The new Star Trek film wasn't bad, was it? Great special effects, good cast, spectacular action and the odd funny, too. Yeah, that Star Trek film, bar some time travel silliness, was just about as good as a Star Trek film could be. Shame the game released to tie-in with the movie is such a bitter, pointless disappointment.
Now, we weren't expecting anything special. Games based on movies rarely are. But this XBLA top-down arcade shooter is so wafer thin, so devoid of any lasting appeal, that it feels like a rip-off, despite the fact that it costs 800MS Points.
It's barely a Star Trek game at all. The two sides available to pick from, Starfleet and the Romulan Empire, are clearly Star Trek. Each side has three ships to pick from, but only two of these are from the film: the USS Enterprise and that giant Romulan mining ship that drops red paint into planet cores. That's it. That's as Star Trek as Star Trek: D-A-C gets.
What we've got is a fast-paced, 12-player top down shooter. Three ship classes are on offer to both sides: the Flagship is lumbering but extremely powerful, the Fighter is light but fast, and the Bomber lies somewhere in between, but can only lay bombs to the rear. The ships look different depending on the faction, but for all intents and purposes they are exactly the same. Gameplay mode variety is similarly threadbare. Three are on offer (which can be played in the single-player versus bots mode or in online multiplayer). Team Deathmatch does what you'd expect, Assault sees teams protect and conquer control points and Conquest sees teams take turns to attack or defend a sector of space. Nothing spectacular to see here.
One of the weird things about Star Trek: D-A-C is that it bears more resemblance to a Mega Drive ice hockey game than the kind of Star Trek game we all crave. Yes it's a top down 2D shooter, so the rules of actual space combat don't really apply, but we're pretty sure that the Enterprise doesn't control like a slippy slidey 16-bit ice hockey player. If that's one of the weirdest things about Star Trek: D-A-C, then one of the most disappointing things about it is the way every match descends into a mindless frag-fest. It's a case of heading to the action, letting off some photon torpedoes or phasers, dying, respawning and trying again.
The only thing to distract you from this endless loop of doom is the pursuit of power-ups, which are dotted about each map. There are two types: one gives you an instant ability – a shield, for example, or a doppelgänger – and the other level-ups your weapon, making it more powerful and faster. So, in a very simplistic manner, tactics are involved: do you spend time collecting power-ups before you engage the enemy or do you wade straight in?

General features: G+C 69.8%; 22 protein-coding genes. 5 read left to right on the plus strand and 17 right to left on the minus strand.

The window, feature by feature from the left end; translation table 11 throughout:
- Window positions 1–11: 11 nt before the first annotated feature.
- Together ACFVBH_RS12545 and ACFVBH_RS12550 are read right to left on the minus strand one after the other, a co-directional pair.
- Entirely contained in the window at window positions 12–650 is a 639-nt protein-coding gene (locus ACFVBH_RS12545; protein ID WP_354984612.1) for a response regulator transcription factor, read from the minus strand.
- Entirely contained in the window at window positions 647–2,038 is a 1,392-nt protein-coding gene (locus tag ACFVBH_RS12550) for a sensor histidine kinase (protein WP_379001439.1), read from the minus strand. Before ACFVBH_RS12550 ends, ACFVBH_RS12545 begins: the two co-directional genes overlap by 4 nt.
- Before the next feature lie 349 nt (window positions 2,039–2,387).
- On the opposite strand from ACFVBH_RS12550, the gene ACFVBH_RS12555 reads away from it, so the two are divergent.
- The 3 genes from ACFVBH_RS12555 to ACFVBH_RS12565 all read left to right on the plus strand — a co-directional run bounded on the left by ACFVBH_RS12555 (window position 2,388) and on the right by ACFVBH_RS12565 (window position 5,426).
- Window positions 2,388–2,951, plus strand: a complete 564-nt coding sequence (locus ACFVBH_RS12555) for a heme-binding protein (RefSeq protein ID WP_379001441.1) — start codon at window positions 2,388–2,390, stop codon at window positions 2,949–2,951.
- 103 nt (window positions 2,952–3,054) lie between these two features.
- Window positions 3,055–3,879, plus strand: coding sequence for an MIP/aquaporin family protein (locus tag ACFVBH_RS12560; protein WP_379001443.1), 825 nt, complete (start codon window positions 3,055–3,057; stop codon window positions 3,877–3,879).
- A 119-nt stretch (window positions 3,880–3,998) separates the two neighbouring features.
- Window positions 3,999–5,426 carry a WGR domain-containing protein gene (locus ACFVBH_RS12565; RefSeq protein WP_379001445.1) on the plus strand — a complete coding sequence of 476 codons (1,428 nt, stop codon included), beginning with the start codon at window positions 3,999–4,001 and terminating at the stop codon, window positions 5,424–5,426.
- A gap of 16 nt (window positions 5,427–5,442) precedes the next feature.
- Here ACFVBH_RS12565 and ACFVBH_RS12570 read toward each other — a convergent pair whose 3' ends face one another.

The game plays extremely fast – the maps are small so you'll never be too far from a fight, but that also means that you'll die a hell of a lot and respawn a hell of a lot, which quickly gets tiring. We found that the Fighter was the best ship by far, because its speed allowed it to retreat after taking too much damage. The Bombers, however, are pretty much useless. Because they can only fire bombs to the rear, any smart player will attack from the front only.
The game's big problem, however, is not in the controls or in the constant death, but how bare bones it is. It's actually OK fun for half an hour, but after you've had one or two multiplayer matches it loses its appeal almost instantly. You pick your class, spawn, look for the dots on the map, get stuck in, die and repeat. There's no narrative or dialogue to make the game feel more Star Trek, and there are only three game modes and three ship classes to play with. This really is mindless shooting at its most basic.
Even if you're the biggest Trekkie the world's ever seen, we can't recommend a download. It's not particularly bad, just boring. The game carries the familiar whiff of the quick fire cash-in. For whatever reason – time, money, effort – this game doesn't do justice to the excellent film. We can't normally say this, but the movie lasts longer than the game based on it. Buy the astonishingly good Geometry Wars: Retro Evolved 2 instead. It costs the same.
VideoGamer.com Score5 Score out of 10
- Graphics have their moments
- Hardly Star Trek at all
- Only three ship classes
- Only three game modes